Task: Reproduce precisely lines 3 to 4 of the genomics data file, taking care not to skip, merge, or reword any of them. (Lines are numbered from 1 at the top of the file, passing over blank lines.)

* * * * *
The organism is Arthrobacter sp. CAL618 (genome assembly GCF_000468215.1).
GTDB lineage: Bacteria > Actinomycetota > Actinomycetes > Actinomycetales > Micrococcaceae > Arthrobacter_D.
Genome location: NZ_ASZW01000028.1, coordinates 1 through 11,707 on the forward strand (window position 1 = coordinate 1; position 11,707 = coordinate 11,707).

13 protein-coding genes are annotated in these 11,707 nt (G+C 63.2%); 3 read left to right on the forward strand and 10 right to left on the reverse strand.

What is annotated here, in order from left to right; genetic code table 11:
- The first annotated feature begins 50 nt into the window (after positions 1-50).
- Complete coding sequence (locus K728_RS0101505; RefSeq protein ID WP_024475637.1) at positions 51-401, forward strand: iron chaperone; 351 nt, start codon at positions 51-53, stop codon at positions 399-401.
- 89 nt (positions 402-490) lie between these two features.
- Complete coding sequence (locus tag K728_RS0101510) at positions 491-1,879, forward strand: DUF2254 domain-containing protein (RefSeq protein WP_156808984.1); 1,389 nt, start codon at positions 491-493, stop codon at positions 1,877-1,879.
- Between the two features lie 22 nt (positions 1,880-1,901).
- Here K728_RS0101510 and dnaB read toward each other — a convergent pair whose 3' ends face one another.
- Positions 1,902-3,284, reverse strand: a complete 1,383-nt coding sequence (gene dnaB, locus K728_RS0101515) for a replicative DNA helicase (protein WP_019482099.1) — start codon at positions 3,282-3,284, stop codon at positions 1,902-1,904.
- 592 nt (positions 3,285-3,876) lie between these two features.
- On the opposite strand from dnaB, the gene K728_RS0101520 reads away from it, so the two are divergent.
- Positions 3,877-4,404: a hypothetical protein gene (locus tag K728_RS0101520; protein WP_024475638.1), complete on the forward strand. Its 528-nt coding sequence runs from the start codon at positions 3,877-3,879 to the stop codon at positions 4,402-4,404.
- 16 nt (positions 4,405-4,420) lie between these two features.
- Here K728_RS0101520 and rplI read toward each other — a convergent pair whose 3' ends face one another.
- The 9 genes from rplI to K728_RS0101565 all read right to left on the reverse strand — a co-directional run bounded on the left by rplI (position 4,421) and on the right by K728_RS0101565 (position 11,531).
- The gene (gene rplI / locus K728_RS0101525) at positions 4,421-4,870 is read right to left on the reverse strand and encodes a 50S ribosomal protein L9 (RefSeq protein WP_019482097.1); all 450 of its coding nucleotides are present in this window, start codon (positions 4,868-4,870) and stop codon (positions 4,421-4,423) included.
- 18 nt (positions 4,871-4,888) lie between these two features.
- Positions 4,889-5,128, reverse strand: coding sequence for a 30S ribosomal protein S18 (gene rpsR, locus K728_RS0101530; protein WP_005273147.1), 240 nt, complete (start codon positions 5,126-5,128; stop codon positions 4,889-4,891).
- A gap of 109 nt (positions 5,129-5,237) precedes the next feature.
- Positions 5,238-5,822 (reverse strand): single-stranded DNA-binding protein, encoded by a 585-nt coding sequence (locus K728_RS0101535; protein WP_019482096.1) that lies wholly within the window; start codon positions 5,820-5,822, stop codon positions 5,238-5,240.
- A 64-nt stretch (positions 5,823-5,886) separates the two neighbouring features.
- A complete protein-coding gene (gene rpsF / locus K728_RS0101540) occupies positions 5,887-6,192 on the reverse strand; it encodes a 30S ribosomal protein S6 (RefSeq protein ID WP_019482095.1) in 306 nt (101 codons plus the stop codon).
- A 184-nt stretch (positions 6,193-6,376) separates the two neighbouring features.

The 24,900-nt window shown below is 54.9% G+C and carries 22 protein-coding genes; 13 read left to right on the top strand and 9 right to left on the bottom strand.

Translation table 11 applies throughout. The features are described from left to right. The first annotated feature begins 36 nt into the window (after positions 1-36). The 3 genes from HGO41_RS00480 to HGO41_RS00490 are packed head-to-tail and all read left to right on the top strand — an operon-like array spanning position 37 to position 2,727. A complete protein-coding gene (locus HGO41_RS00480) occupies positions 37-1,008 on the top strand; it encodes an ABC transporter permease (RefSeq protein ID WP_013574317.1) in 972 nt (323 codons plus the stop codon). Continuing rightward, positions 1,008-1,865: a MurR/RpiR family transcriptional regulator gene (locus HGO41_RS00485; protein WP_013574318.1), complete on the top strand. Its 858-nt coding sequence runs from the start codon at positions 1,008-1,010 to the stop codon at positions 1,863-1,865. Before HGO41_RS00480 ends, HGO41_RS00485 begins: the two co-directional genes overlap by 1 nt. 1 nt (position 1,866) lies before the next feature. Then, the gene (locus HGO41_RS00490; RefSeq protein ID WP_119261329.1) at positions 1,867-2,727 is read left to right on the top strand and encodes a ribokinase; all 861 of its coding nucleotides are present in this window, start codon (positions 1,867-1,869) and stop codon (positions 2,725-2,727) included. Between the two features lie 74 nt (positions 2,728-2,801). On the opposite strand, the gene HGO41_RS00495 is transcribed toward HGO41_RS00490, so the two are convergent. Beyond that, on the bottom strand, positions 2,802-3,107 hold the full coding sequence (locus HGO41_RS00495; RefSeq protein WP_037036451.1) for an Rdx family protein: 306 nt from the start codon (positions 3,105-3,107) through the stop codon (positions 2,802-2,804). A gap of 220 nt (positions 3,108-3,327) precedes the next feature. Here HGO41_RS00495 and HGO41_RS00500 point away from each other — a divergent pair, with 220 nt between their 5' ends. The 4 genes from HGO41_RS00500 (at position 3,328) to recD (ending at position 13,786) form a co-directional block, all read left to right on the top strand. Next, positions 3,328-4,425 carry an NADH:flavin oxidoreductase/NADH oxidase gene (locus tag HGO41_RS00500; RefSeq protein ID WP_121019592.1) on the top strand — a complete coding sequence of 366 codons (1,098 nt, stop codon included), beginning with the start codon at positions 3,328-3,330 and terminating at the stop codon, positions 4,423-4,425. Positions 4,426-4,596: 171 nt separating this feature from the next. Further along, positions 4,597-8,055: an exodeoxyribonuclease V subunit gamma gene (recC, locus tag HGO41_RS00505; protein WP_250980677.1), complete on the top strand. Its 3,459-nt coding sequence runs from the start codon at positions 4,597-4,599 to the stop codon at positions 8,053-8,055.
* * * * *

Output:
Genome location: NZ_ASZW01000028.1, coordinates 1 through 11,707 on the forward strand (window position 1 = coordinate 1; position 11,707 = coordinate 11,707).

13 protein-coding genes are annotated in these 11,707 nt (G+C 63.2%); 3 read left to right on the forward strand and 10 right to left on the reverse strand.